Naming Names: Chapters 2-5 Perfume Round Up
Flipping through the next few chapters of Coming to My Senses to look for unnamed perfumes, I was relieved to see that there weren’t quite as many as I feared.1 Let’s see how many we can get through in one post before we keel over, shall we?
On page 24 I mention a few of Robin Krug’s most memorable reviews for Now Smell This including one for Diptyque’s Philosykos (“not just figs but the whole fig tree…”) and Comme des Garcons’ strange but wonderful Harissa, which is still on my to-buy-a-decant list (“Red Hots melting into orange juice”). Both are still available and still good–blessings on the head of Comme des Garcons for keeping all its weirdo scents in production. Diptyque has just released an EDP version of Philosykos and it is available in a solid as well.
On page 34 I try my first samples from Luckyscent and encounter a couple of violet scrubbers that I cannot–swear!–remember the names of, but the “cheerful citrus-and-herbs concoction” that turned out to be a men’s cologne was Frank from the niche house Frank Los Angeles. It is still available at Luckyscent which has replaced hard and fast gender divisions with a spectrum (brilliant) but they still put Frank farther over to the masculine side and I am still puzzled. The “perfume version of chai…sweetly dark and spicy, with a base of smoky tea” on pages 34-35 is, of course, L’Artisan’s Tea for Two. Or rather, was. It has been rumored to be on its way out for some time now and is no longer available at Luckyscent. The L’Artisan webpage lists it as “out of stock.” I do see it on Ebay and at several discounters. [ETA: Good news. A helpful commenter below reports that it is still on sale in the 50 ml size at Barneys.]
I have already said more than enough about that honey perfume (pages 36-38), but for the sake of consistency it is Ginestet’s Botrytis.
On page 39 I receive some samples all the way from France. Those came from Hermes, long may they resist the greedy clutches of LVMH. They were Vetiver Tonka and Rose Ikebana I believe…
And oh my goodness we are on to…
Though I remember their scents very well, I do not, alas, remember the exact names of the rare essences I smelled on page 55 upon first meeting The Curator. I know one was a tree resin. The other may have been an aged oud. I would ask him but he’s moved to Mexico.
From there we rush on to page 73 and “Rasputin’s Armpit,” which, as I already revealed in my post on Chapter One, is Parfums d’Empire’s Ambre Russe.
And that’s it for Chapter Four’s unnamed perfumes. I can’t believe it either.
Zip. Bubkes. Nada. No unnamed perfumes here. Move along. Who knew?
Not much here until we get to the JAR Experience on pages 119-120. In order: Golconda is the “cloud of fiery clove-cinnamon-edged carnations thick and lush enough to drown in.” I tried this again recently and it was so beautiful I could scarcely believe it. It is so much more than just the spice and is now on my samples wish list because I need to sit quietly at home with it and follow the whole performance from overture to curtain close. Ferme tes Yeux, “the filthiest, sexiest, most expensive barnyard in the world,” is still all that and more and still available. Jardenia is still “an acre of gardenias blooming furiously in moist dirt and humid air,” with some diamonds scattered around the bushes for good measure. Diamond Water is still carnations “but lighter, touched with a sparkling chill…trailing other flowers and something like incense behind them.” Jarling I have down as “berries and wine at the end of a perfect sunny afternoon.” Perhaps, but I missed the whopping almond/heliotrope note that I smelled on my recent visit. Clearly need to revisit that one. Shadow is still “dark and sharp, smelling of dust, roots, caves and cellars” and so much more. It disappeared from the line up for awhile but it seems to be back. The final perfume is my beloved Bolt of Lightning, which I’ve written about here.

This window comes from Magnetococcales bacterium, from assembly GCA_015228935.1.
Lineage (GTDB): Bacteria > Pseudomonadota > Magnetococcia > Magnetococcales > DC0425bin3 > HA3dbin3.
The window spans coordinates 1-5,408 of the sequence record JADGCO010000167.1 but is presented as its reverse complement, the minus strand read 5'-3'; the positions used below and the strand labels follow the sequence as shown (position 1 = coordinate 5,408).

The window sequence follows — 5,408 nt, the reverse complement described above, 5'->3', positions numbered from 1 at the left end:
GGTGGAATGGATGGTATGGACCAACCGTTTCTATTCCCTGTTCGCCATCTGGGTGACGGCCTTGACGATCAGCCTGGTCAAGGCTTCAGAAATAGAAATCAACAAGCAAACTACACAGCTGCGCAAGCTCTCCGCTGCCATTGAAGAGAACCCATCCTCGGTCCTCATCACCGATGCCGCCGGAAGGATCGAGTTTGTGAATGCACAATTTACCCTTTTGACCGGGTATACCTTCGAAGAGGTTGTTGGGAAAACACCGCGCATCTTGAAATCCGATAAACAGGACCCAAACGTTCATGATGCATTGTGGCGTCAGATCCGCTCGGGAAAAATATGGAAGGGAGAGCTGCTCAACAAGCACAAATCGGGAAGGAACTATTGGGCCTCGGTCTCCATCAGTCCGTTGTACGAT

By the way, in 2011 JAR introduced Bed of Roses to the line. It has since been discontinued, but if you ask very nicely the SA will let you smell it, and even try it on your skin as a friend did on a recent visit. I smelled it only briefly, but on her it was smoky but not dark, vivid but transparent. A gorgeous paradox.
What else? Oh yes, that Serge Lutens I smelled at Barneys. The one with the honey note that made me dance (pages 128-129).
This remains a mystery to me, not because I can’t remember the name–it was Clair de Musc–but because, to my great disappointment, it never smelled that way to me again. Clair de Musc is a rare exception to the elaborate Moroccan souk fantasies that fill the Lutens oeuvre, a mild white musk with a citrusy top and yes, a pale veil of honey in the base. It is perfectly pretty perfume, the kind of thing a perfume-phobe might pronounce “nice and clean,” but it is hardly something that would inspire an impromptu solo performance of any kind. Was my nose completely dead at that point? Was I smelling perfume on my hand instead of the strip? Who knows? But this, my friends, is why you should never buy perfume on impulse at the counter after a day of sniffing…
1. Though my goodness there is nothing like scanning your own prose to make you wish you were a more succinct writer.
Image: Jan Davidsz Heem,Festoon with Flowers